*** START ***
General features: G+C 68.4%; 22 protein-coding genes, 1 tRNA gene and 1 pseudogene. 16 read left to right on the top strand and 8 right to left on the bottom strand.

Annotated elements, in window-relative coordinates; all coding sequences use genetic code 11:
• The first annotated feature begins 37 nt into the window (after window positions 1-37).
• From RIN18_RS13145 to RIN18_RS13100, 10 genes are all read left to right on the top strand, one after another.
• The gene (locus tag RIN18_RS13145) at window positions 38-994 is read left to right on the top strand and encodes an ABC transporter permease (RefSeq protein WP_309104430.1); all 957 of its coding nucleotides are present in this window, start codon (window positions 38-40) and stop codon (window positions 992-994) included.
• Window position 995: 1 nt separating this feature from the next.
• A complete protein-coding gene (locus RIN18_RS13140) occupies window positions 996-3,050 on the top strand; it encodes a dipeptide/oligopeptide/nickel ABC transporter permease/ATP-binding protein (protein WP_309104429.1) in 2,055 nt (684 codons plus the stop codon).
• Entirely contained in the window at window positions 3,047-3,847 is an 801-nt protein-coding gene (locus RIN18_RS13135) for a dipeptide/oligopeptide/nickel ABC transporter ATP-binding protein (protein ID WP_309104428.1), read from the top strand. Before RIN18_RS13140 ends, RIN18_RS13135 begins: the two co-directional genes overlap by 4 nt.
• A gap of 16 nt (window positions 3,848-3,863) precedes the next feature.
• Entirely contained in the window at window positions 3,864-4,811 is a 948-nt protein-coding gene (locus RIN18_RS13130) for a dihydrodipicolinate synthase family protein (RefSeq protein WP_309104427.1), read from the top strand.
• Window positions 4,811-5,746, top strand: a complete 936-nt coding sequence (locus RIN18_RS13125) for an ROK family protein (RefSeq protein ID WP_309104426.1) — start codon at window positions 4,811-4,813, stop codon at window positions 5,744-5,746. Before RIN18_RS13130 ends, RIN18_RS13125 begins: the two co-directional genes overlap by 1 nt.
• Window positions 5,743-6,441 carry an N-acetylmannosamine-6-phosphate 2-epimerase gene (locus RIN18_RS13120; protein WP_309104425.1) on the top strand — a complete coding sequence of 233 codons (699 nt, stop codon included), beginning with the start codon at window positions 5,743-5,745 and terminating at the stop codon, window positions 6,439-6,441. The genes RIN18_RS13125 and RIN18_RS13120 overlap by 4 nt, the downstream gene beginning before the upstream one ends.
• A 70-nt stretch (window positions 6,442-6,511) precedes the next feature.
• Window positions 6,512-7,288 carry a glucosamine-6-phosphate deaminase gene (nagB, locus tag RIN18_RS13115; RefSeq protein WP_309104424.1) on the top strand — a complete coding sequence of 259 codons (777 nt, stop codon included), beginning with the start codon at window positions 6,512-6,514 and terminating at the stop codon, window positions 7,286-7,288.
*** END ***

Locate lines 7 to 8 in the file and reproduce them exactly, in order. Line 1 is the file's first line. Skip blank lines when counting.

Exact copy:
• A complete protein-coding gene (locus RIN18_RS13140) occupies window positions 996-3,050 on the top strand; it encodes a dipeptide/oligopeptide/nickel ABC transporter permease/ATP-binding protein (protein WP_309104429.1) in 2,055 nt (684 codons plus the stop codon).
• Entirely contained in the window at window positions 3,047-3,847 is an 801-nt protein-coding gene (locus RIN18_RS13135) for a dipeptide/oligopeptide/nickel ABC transporter ATP-binding protein (protein ID WP_309104428.1), read from the top strand. Before RIN18_RS13140 ends, RIN18_RS13135 begins: the two co-directional genes overlap by 4 nt.